Friday, November 1, 2019

The Anti-Vaccine Movement and Cognitive Biases

A major public health crisis has developed in this country because many parents wrongly believe that measles-mumps-rubella vaccines cause autism. This falsehood has caused a serious outbreak of measles in several parts of this country. This year (as of March 12), there has been at least 228 reported cases of measles, a potentially lethal disease, in the United States. WHO recently declared the anti-vaccine movement a top 10 health threat because of unnecessary measles outbreaks in several countries.

The anti-vaccine movement began in 1998 with a now withdrawn paper by discredited doctor Andrew Wakefield, which claimed a connection between childhood vaccinations and autism. Since the paper’s publication, numerous studies have confirmed the safety of MMR vaccines, while none have supported the paper’s conclusion.

Yet many parents, advocates, and professionals continue to claim that the MMR vaccine is unsafe. Why? The answer is cognitive biases–thinking errors that influence human decision-making and judgment. Copious information on the safety of vaccines by doctors, scientists, and the mass media has not been enough to eliminate the pernicious influence of the anti-vaccine myth. The public must be educated on how cognitive biases work and how they affect thinking to eliminate the anti-vaccine myth.

Cognitive scientists have made enormous advances in understanding how the human brain works, including how humans make cognitive errors. Human brains evolved just as physical characteristics did. Consequently, many of humans’ thinking processes developed for survival in primitive times. This process produced ways of thinking that are different from reality--cognitive biases.

According to Daniel Kahneman, humans use two types of thinking. System 1 is intuitive thinking, which operates automatically and controls the details of our lives, such as walking, eating, and driving. System 2 controls tasks that require conscious decision-making, such as buying a house, running a business, deciding whether to launch missiles. Cognitive biases occur when thinking relies uncritically on System 1 (intuition). So, anti-vaccinators are relying on their intuitions, which are unreliable, rather than conscious judgement, which is much more likely to reach the right conclusion.

The most important bias for the anti-vaccine myth is illusory correlation–assuming a connection between two unrelated events. (The individual perceives a cause and effect relationship when there is none.) With the autism myth, someone sees that a child with autism was vaccinated so she assumes that the vaccination caused the autism without any proof of a connection. This is like ancient man believing that a human sacrifice brought much needed rain.

Under the confirmation bias, people focus only on information that supports their position. For example, a person mentions five studies supporting her position, but ignores the ten studies that don’t. People also ignore faults with the studies that support their view. Anti-vaccinators only look for evidence that supports their position. In addition, this “evidence” is not based on scientific research, but on rumors and falsehoods.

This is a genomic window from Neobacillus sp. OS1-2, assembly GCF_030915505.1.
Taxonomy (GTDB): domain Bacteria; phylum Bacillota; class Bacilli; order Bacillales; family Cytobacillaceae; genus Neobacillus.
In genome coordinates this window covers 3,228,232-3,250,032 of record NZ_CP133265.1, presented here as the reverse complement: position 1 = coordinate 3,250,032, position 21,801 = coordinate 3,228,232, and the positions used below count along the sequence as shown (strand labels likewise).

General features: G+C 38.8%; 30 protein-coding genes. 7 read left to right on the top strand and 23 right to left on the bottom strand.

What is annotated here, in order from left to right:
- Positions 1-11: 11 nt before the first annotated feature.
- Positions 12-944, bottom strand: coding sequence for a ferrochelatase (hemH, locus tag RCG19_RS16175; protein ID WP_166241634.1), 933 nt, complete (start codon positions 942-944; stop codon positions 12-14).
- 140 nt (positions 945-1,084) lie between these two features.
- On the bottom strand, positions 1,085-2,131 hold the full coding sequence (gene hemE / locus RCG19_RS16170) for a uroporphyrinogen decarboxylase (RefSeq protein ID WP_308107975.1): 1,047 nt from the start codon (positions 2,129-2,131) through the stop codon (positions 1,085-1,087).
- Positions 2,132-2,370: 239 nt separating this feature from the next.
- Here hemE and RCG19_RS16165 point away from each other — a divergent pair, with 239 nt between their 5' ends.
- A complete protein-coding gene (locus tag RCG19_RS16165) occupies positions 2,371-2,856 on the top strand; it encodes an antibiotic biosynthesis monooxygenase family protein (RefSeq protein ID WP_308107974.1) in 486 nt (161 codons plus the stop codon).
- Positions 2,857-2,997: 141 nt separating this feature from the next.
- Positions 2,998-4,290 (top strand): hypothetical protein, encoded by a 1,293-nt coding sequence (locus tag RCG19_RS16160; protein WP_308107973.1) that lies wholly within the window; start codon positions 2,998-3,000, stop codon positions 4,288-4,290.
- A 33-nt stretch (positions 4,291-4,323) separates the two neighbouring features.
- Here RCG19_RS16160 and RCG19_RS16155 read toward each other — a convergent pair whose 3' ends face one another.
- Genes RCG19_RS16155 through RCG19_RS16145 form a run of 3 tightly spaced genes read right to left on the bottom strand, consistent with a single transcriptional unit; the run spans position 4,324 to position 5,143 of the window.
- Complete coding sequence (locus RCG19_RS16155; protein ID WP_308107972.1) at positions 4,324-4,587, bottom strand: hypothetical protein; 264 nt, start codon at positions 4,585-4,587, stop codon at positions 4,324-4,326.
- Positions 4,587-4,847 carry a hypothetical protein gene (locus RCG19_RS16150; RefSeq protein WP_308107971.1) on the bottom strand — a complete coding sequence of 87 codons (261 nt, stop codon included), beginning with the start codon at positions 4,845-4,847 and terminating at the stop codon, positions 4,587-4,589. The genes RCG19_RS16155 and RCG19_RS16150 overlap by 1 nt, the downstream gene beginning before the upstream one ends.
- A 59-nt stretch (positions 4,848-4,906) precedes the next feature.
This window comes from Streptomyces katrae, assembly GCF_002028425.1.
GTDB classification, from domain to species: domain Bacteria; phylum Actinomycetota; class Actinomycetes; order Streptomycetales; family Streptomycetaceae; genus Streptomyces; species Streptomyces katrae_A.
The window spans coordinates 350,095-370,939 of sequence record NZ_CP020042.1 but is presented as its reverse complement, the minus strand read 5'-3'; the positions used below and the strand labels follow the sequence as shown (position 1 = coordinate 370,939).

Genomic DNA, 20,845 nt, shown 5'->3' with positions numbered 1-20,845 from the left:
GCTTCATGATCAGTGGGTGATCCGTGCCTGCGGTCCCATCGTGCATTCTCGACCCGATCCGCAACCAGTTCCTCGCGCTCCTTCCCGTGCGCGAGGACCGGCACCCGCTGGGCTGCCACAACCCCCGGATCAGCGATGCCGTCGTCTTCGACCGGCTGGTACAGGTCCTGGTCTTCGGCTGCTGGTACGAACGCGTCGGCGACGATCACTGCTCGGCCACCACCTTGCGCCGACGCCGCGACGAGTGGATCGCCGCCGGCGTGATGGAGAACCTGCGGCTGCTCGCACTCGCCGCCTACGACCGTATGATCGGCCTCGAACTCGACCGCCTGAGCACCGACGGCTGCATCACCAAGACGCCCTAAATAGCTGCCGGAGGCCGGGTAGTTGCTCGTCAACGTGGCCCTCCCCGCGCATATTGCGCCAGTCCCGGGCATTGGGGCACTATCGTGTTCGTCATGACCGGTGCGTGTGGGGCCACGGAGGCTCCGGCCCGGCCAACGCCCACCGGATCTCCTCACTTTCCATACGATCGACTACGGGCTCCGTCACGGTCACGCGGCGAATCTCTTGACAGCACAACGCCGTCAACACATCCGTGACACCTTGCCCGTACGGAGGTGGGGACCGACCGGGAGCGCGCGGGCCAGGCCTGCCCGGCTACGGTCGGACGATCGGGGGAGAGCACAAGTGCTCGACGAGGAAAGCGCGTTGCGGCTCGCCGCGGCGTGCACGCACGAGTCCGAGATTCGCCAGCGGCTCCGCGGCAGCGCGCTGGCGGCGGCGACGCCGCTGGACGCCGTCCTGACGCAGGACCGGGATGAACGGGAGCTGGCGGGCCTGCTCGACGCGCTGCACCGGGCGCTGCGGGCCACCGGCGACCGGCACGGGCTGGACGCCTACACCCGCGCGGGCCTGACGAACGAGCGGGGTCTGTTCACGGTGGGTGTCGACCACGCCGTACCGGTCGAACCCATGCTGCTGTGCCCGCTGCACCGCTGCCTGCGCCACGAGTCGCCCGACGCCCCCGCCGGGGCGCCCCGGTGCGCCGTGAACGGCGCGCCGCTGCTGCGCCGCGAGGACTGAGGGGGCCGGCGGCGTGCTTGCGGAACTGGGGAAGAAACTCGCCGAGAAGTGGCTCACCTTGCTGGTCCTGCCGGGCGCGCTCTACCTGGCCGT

Similarly, the Semmelweis reflex causes individuals to reject evidence that contradicts a strongly-held idea. Most Renaissance thinkers rejected Galileo’s observations because they were inconsistent with their strongly-held notion that the universe revolved around the Earth. Anti-vacinators ignore the avalanche of scientific evidence that demonstrates the safety of MMR vaccines because it contradicts their views on vaccines and autism.

Emotional reasoning was also important in creating the anti-vaccine myth. Emotional reasoning is allowing emotions to affect one’s interpretation of reality. Parents’ understandable need to protect their children caused them to let their emotions affect how they viewed vaccines.

Finally, the bandwagon effect helped spread the anti-vaccine myth. The bandwagon effect is the propensity to believe something because many other people do so. Social media has created a bandwagoning effect for the anti-vaccine myth.

How can we overcome cognitive biases, like those that created the anti-vaccine myth? First, many researchers believe just having knowledge of cognitive biases reduces their frequency. Second, slowing down one’s thinking can eliminate cognitive errors. With important decisions, you should check your System 1 intuitions with your System 2. Consider all evidence, even that which contradicts your ideas. Separate the objective from the subjective and avoid lazy thinking. Critically consider all reasonable alternatives. Add reflection and self-monitoring to your thinking processes. Create problem-solving strategies. Be able to explain your reasoning process. Consider the consequences of making a mistake. Third, don’t let emotions alter your thinking. Evaluate whether your decision is based on emotion or System 2 thinking. Fourth, understand that just because two events are connected in time does not mean that one event caused the other. Finally, exercises exist to help people overcome their cognitive biases.

It is tragic when parents learn their child is autistic. However, it does no good to blame the wrong cause (vaccines). The anti-vaccine myth only creates more problems by helping the spread of dangerous diseases.

(Scott Fruehwald)


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